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|St. Edward's School, Oxford|
Private boarding and day school
|Motto||Pietas Parentum |
(Latin: "parental devotion")
|Religious affiliation(s)||Church of England|
|Department for Education URN||123292 Tables|
|Chairman of governors||Chris Jones|
|Age||13 to 18|
|Colour(s)||Gold and Cornflower Blue|
|Publication||St Edward's Chronicle|
|Old Pupils Network||OSE Society|
|Telephone||01865 319 204|
|Boat Club||St Edward's School Boat Club|
Approximately sixty pupils live in each of its thirteen houses. The school is a member of the Rugby Group, the Headmasters' and Headmistresses' Conference, and the Oxfordshire Independent and State School Partnership. Termly fees in 2023/2024 are £15,660 for boarding and £12,528 for day pupils. The school is also affiliated to the Church of England.
The school was founded in 1863 by Thomas Chamberlain, student of Christ Church, Oxford and vicar of St Thomas the Martyr's Church, Oxford. The original school building was Mackworth Hall, which then stood on New Inn Hall Street in central Oxford.
In 1873, after a storm damaged the school buildings and in anticipation of growing numbers, A. B. Simeon, the first Warden, moved the school to Summertown. At the time, the site was on the boundary of Oxford and surrounded by farmland, and Simeon bought a large plot for the school. The school remains on the 100-acre (0.40 km2) site today, with the Quadrangle and playing fields on opposite sides of Woodstock Road.
Simeon created an independent school with monastic-style buildings around a quadrangle. The original buildings were designed by William Wilkinson. The north range was built in 1873 and 1886, the gatehouse in 1879, and the east range, including Big School and the library, in 1881. Wilkinson's most significant building at St Edward's is the chapel, built in 1876.
Henry Ewing Kendall was warden from 1925 to 1954.
In the Second World War, air raid shelters were dug into the grass of the Quad. The school was presented with a stained glass window by the RAF at the end of the war in recognition of "the superb contribution to the war effort made by former pupils of the School". These included, among many others, Guy Gibson of 617 Squadron, who led 'The Dambusters', flying ace Douglas Bader, and Adrian Warburton, famous for his role in the defence of Malta. Pacifist inclinations during the 1970s and 1980s caused the window to be relocated, before it was put back on display in the Old Library. The window has since been moved again and can now be seen on display in the warden's dining room. The school also has a scholarship fund to assist pupils whose parents are in the armed forces.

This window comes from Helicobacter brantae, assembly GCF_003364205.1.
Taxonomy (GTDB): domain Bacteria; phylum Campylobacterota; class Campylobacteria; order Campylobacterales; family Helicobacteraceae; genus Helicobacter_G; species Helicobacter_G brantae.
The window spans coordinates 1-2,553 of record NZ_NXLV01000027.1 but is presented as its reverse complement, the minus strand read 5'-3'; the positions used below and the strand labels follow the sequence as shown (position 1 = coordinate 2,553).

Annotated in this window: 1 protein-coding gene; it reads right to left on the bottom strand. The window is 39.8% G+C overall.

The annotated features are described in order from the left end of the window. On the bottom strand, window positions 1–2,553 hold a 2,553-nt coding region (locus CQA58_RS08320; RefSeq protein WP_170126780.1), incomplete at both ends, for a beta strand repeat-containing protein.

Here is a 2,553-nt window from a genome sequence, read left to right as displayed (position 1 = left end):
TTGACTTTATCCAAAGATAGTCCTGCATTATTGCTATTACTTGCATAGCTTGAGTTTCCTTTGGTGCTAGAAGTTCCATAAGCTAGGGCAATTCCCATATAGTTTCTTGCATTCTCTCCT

In 1982, the sixth form became co-educational. The whole school became fully co-educational in 1997.
The school opened a new music centre in January 2017, the Ogston Music School. It expands the musical repertoire of the school, with 20 practice rooms, seven ensemble rooms, the large Weston Recital Room, a rock room, the Fenton Recording Studio, and the Ferguson Sixth Form Music Library.
In 2016, the school announced a new building project to complete the school's main Quad. The new development, designed by architect Nick Hardy (TSH Architects) and completed in 2020, includes a purpose-built Library, a university-style academic centre,[clarification needed] and a new hall, with a capacity for 1,000 people.
July 2007 marked the official opening of The North Wall Arts Centre. The centre was built on the site of the old school swimming pool, which was the oldest swimming pool in the country.[better source needed] The North Wall Arts Centre is run by Ria Parry and is a producing theatre.
The Martyrs Pavilion, designed by architect John Pawson, was opened in 2009 and won the 2010 Oxford Preservation Trust award in the New Buildings category.
There are 13 boarding houses lived in by approximately 60–70 boys or girls. Each house is run by housemaster or housemistress who is a member of the teaching staff at the school and lives in accommodation within the house with their family. Each house also has a set of house tutors who supervise prep (homework) during the week and also tutor members of the house. Each house also has a matron who looks after pupils' medical (and often social) needs.
The school has around 120 day pupils, a small proportion of the total.
The sports on offer for girls include rowing, cricket, hockey, football, netball and tennis, while the main sports offered for the boys include rowing, rugby, hockey, cricket, football and tennis. The School has over 90 acres (360,000 m2) of playing fields in North Oxford.